“No other jurisdiction is doing that. In fact, other jurisdictions are bringing in more restrictions, (including) smaller groups. So we’d like to see the government reverse that decision,” Shepherd said Monday afternoon.
“This UCP government, as always, is simply behind the wave and not in front of it.”
Shepherd wants the province to open up booster shots to all Albertans 18+ right now, and to release the latest provincial modeling of COVID-19 spread and the Omicron variant.
The Alberta NDP health critic quoted the premier from November 2020, when Jason Kenney said “social gatherings are the biggest problem” and “the largest source of transmission” ahead of prohibiting indoors gatherings between households.
“We know that Christmas is a time that is best shared with their families and friends, and we all want to be with our loved ones, but these are not normal times,” Shepherd said. “The loosening of restrictions flies in the face of what so many respected health experts have been advising Canadians on how to stay safe as Omicron spreads.
“And even Jason Kenney knows that.”
‘Great uptake’ for rapid COVID-19 test kits ahead of the holidays
The Alberta government distributed more than 157,000 rapid test kits on Friday, amid huge demand for the kits ahead of the holidays.
On Friday morning, the province began offering free COVID-19 antigen test kits to Albertans at more than 700 Alberta Health Services sites and pharmacies across the province.
Each kit contains five rapid tests. The province said the initial rollout will see 500,000 test kits distributed across the province. Albertans are able to receive one kit every two weeks, as well as pick up a kit for someone else as long as they have their health-care number.
There were long lines at several sites Friday, with some Albertans reporting they were not able to get a kit, despite visiting multiple sites.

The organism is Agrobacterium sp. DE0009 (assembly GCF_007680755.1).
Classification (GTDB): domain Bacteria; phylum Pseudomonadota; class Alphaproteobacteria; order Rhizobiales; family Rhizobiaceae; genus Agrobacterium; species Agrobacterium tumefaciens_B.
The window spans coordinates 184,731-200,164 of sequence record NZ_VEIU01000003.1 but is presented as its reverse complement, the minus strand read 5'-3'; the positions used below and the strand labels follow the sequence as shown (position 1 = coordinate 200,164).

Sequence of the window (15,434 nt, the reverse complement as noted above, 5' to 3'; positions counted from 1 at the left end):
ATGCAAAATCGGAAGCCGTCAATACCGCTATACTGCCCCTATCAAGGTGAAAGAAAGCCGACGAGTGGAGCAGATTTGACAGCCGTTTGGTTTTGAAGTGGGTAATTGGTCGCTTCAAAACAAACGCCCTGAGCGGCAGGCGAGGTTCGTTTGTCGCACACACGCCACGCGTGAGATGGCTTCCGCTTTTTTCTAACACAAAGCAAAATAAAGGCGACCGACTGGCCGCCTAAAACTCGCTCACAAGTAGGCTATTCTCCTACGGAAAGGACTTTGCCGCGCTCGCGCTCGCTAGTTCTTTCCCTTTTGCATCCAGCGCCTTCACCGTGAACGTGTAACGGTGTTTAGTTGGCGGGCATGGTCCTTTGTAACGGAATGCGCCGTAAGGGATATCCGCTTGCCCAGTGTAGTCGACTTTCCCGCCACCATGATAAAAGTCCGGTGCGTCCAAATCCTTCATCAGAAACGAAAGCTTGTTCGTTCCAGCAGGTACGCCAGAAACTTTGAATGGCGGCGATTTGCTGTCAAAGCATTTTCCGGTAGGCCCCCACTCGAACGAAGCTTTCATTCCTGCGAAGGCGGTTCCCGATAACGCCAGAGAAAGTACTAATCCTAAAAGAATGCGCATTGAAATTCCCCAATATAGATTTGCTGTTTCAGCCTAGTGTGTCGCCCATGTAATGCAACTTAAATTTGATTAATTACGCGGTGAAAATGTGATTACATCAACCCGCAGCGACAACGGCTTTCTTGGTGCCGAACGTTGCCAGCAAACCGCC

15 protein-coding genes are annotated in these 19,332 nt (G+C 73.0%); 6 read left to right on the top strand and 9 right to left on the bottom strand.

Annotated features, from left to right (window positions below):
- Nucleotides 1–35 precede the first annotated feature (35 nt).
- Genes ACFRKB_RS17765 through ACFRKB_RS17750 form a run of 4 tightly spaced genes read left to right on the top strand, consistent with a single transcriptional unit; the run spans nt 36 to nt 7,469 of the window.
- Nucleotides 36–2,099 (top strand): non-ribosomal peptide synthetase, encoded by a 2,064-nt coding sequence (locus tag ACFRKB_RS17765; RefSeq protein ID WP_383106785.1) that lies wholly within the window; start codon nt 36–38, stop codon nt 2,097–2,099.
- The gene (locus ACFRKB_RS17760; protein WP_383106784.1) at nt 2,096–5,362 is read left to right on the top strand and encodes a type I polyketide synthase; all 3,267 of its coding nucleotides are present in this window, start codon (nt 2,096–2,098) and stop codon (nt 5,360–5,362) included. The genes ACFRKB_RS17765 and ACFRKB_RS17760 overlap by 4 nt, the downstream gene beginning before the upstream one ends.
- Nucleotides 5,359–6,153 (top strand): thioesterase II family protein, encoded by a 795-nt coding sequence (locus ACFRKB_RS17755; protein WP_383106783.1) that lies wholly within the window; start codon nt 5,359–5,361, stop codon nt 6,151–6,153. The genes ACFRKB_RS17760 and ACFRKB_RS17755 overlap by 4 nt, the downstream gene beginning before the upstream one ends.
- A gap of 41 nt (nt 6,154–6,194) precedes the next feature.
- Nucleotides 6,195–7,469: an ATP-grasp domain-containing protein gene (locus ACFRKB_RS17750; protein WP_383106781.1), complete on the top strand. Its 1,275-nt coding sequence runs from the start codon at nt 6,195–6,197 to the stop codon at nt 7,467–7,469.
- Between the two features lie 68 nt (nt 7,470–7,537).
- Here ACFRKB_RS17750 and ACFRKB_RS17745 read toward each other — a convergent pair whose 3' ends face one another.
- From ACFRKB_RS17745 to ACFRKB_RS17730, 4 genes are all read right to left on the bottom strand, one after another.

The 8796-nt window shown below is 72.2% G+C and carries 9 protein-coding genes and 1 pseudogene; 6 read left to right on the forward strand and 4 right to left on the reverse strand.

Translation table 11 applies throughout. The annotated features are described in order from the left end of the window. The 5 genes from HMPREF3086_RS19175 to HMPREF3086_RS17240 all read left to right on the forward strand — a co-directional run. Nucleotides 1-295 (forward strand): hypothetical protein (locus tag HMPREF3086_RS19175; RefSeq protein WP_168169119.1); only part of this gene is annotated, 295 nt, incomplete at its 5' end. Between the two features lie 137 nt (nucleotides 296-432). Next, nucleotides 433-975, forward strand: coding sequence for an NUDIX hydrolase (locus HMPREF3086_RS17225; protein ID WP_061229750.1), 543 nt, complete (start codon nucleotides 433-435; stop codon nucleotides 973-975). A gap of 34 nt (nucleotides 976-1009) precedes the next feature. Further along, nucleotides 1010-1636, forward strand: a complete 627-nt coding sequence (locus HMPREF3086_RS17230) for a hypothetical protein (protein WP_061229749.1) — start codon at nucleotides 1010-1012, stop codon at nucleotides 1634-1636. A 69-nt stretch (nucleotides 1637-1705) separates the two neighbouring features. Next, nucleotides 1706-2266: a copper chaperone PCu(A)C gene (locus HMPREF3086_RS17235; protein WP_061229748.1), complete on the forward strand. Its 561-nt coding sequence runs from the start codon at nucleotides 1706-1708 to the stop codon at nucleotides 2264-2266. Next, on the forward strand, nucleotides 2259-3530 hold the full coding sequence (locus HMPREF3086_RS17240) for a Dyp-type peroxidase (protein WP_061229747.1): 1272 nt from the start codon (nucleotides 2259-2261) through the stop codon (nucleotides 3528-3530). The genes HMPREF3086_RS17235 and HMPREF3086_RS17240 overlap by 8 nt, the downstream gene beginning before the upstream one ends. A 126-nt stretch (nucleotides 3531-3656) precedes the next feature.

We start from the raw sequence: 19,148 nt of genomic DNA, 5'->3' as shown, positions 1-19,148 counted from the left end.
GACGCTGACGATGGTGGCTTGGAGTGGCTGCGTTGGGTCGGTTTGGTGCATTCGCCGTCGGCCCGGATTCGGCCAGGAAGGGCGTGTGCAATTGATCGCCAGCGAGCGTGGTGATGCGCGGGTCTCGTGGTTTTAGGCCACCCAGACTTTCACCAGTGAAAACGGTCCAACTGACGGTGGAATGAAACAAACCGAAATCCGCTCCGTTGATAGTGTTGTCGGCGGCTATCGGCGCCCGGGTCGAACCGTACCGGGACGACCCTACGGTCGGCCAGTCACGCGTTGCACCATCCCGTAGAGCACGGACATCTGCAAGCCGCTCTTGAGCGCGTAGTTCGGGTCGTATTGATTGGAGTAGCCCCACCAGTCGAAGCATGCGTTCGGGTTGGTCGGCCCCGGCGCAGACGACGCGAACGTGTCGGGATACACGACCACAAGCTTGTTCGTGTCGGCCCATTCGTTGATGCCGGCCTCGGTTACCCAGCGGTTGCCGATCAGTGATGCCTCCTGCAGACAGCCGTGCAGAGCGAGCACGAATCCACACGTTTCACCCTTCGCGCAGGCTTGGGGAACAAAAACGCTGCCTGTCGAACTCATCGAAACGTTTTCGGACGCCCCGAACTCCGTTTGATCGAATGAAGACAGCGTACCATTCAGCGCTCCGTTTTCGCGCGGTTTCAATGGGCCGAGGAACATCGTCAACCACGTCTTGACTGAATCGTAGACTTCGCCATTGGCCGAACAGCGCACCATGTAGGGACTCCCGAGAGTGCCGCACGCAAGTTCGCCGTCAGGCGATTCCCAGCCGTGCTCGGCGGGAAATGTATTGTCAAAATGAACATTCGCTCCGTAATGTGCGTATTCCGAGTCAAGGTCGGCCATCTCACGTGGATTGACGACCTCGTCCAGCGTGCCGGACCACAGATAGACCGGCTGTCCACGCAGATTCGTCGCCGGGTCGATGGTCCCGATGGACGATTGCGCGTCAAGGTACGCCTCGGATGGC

“There has been great uptake in the rapid test program,” Alberta Health spokesperson Laura Glover said in an email to Global News Monday morning.
“On Friday, more than 787,000 rapid tests (157,400 kits) were distributed across the province.”
The province said due to the nature of the program, it is not able to say how many kits were distributed from individual sites or communities.
Aliesha Robinson in Calgary hasn’t been able to get her hands on a pack of rapid tests yet.
“I tried the other day but the lineup was really long, so I said, ‘Forget it, try another day.'”
She understands the tests are in high demand and plans to visit her local pharmacy again in the near future. Robinson said the tests are an added layer of safety so she can visit her mother.
“Just because my mom’s really sick right now with terminal cancer and I don’t want to chance it,” Robinson told Global News.
“It would make me feel so much better, just to make sure she’s safe.”
Glover said there are two million more rapid tests (400,000 kits) on hand that will be distributed in the coming days, and another one million additional tests (200,000 kits) set to be shipped later this month.
Glover said the province has requested another 4.3 million tests in December, and hopes to increase to 10 million tests a month starting in January.
“We’ll resupply and expand as fast as we can get supply from the federal government,” Glover said.
Glover said test kits were shipped to all five Alberta Health Services zones, but noted there will be some variance in delivery and arrival time due to several factors, including weather and road conditions.
The province has a list of sites on its website that are offering the test kits.
The province said it hopes to expand to more pharmacies province-wide in January, as supply allows.
The rollout of rapid antigen test kits was announced by Premier Jason Kenney last week, as the province also announced eased COVID-19 public health restrictions ahead of the holidays. The eased restrictions came as several other provinces announced additional public health measures amid a rise in Omicron cases of COVID-19 across Canada.
–with files from Adam Toy, Global News